This post was guest authored by Sandy Smith.
Greece can rightly be considered one of the most alluring countries in the world for reasons that have nothing to do with its history. It’s a beautiful country marked by pretty, seaside cities and countless gorgeous islands made famous all over the world. And on top of all that, it’s long been a very affordable destination thanks to problems with the local economy. Beyond beauty and accessibility, Greece is also well worth visiting for anyone who loves its history and legend.
Given that, we wanted to point to some of the best ancient sites to visit should you get the chance to travel to Greece.
The Parthenon is probably the most famous monument in Greece, and the basis for much of our modern understanding of classical architecture. It was actually built as a temple dedicated to the goddess Athena, and it’s believed that a 12-meter high gold-coated statue of Athena once resided inside the temple. People visiting Athens today can’t miss the Parthenon, as it still stands proudly on the Acropolis – a sort of plateau of ancient sites some 150 meters over the city.
Meteora is something of a legend in and of itself. It’s an area near the Plain of Thessaly where giant rock formations that came into being tens of millions of years ago shoot up from a lush landscape. Some of these rock formations have ancient monasteries on top of them even today, while some other monasteries have been taken down or destroyed over time. It’s a place that clues you into the seriousness of some of the spiritual and religious history of Greece, as well as one of the most incredible natural attractions in the country.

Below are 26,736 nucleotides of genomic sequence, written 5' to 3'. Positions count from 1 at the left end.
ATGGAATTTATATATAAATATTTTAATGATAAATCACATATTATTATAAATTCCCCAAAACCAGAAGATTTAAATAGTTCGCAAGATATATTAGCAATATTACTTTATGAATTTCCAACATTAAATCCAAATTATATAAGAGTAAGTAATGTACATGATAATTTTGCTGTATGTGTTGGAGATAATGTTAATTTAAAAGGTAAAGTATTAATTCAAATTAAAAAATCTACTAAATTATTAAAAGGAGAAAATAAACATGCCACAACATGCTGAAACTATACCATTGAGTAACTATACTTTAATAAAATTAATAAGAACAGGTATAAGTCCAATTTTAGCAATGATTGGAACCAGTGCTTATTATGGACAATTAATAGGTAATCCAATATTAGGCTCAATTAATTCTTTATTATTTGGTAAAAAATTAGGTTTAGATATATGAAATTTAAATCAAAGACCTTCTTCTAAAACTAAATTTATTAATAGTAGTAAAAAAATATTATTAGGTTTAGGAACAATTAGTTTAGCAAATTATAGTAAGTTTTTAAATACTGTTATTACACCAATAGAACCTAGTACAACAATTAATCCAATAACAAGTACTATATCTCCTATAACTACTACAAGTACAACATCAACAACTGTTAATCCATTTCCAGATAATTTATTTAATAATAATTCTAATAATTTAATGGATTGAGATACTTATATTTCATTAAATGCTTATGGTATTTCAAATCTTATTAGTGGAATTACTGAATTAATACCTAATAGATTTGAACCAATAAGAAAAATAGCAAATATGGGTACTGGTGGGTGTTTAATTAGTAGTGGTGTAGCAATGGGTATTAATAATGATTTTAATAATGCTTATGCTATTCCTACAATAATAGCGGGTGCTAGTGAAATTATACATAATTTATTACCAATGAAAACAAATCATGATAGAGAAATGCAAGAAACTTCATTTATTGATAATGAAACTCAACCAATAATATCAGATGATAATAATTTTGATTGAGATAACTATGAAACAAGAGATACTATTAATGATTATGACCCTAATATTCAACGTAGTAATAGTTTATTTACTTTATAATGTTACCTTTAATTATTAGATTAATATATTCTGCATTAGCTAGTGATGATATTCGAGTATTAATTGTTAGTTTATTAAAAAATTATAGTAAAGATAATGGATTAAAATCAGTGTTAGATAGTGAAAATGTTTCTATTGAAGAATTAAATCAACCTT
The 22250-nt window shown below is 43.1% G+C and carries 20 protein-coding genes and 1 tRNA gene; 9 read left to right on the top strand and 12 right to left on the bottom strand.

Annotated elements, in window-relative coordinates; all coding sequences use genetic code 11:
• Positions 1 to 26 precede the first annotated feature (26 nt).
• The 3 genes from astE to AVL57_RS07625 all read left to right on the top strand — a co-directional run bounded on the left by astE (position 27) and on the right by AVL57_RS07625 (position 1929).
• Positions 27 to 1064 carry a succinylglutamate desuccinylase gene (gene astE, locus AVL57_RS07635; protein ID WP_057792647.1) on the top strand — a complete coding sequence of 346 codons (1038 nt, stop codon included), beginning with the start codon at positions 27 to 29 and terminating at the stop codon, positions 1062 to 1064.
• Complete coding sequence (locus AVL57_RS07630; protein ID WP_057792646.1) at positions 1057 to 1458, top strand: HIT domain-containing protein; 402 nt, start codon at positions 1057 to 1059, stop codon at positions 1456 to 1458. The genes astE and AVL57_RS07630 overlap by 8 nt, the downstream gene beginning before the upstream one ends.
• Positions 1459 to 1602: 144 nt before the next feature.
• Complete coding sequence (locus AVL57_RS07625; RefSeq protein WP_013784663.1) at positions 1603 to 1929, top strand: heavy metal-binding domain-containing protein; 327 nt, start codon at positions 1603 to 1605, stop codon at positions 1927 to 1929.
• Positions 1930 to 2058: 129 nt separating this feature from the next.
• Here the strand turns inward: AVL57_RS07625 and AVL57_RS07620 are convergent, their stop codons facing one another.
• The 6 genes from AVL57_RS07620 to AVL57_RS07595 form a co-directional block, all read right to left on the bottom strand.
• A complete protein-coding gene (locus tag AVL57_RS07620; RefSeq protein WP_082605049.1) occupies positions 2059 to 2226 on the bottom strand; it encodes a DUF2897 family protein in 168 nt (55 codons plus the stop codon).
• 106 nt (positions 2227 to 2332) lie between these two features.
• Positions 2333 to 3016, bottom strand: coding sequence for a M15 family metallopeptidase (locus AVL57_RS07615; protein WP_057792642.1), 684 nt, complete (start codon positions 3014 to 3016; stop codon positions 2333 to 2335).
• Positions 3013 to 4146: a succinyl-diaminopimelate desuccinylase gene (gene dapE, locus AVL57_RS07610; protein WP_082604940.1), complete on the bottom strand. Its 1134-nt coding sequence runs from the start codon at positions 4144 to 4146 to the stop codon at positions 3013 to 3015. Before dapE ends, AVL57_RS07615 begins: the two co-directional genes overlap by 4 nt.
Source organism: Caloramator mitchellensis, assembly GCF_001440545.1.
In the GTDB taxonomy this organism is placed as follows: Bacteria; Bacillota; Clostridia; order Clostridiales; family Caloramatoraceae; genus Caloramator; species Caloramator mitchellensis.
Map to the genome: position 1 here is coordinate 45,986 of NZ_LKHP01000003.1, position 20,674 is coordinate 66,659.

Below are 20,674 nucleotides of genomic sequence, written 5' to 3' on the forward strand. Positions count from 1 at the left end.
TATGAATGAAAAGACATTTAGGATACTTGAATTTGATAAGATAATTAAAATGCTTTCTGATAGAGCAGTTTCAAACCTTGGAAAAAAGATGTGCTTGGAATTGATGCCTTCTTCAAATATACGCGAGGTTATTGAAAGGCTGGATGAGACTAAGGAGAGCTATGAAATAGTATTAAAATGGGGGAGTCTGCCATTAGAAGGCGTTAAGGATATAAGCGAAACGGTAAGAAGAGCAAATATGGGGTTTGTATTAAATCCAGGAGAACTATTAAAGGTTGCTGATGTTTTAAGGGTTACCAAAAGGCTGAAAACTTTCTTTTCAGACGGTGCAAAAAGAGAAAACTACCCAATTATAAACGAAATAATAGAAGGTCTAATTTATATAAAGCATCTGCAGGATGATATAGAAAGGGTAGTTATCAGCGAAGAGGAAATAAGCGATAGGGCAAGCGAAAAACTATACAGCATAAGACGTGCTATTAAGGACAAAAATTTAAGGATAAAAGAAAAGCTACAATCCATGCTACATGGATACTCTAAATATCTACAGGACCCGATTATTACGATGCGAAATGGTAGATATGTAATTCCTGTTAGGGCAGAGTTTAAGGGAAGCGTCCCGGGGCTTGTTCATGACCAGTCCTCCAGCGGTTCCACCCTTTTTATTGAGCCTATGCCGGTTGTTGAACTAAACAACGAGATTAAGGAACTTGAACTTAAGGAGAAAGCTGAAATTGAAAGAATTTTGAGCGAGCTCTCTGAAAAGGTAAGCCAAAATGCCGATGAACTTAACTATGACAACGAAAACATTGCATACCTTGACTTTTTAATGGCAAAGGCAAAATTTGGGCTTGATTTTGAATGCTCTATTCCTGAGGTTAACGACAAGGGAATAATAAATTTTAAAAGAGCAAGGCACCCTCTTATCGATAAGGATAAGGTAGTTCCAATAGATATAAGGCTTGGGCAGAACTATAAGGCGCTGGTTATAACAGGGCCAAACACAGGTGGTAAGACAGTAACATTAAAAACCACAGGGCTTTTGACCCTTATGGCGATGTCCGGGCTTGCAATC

Temple of Apollo
The Temple of Apollo gives you a good reason to visit Delphi, which is one of the most incredible historical areas in Greece (which is really saying something). You can also visit ancient theatrical venues and the ruins of the Delphic oracle temple while you’re there. But the ruins of the Temple of Apollo are striking in a way that’s similar to the Parthenon. While the building hasn’t been preserved as well, it dates back more than 5,000 years and celebrates a god that many of us today think of as almost fictional. Again, however, there’s plenty to see in the Delphi area beyond a single temple.
Mount Olympus is the mythical home of the Greek gods, and most notably Zeus himself. Today, as with Apollo, Zeus has been largely fictionalized. He’s been portrayed in films by actors ranging from Luke Evans to Liam Neeson, and has been a subject in video games as well. These fictional interpretations make mention of Olympus as a sort of glorious peak between worlds. The film “Immortals” shows it as a gleaming paradise; the game Zeus III Slots mentions the sun rays coming from Olympus. But some visitors are surprised to learn that Olympus is actually a real, almost ordinary mountain that you can hike with relative ease. It’s hard not to feel a sense of legend if you reach the summit.
The Hot Gates
The Hot Gates were made famous in modern times by the film “300”. Named for the fact that 300 Spartans fought off a much larger Persian army, the film is highly stylized in an almost comic book-like way, which could leave many believing it’s a purely fictional tale. However, there is some real history in it. This battle really did take place at Thermopylae, really pitted a very small band of Spartan warriors against a much greater force, and ultimately held fairly serious implications for the survival of early Western culture. That’s not to say every element of the movie is realistic at all – but the gist of it all is based in history, and the Hot Gates at Thermopylae can be visited.
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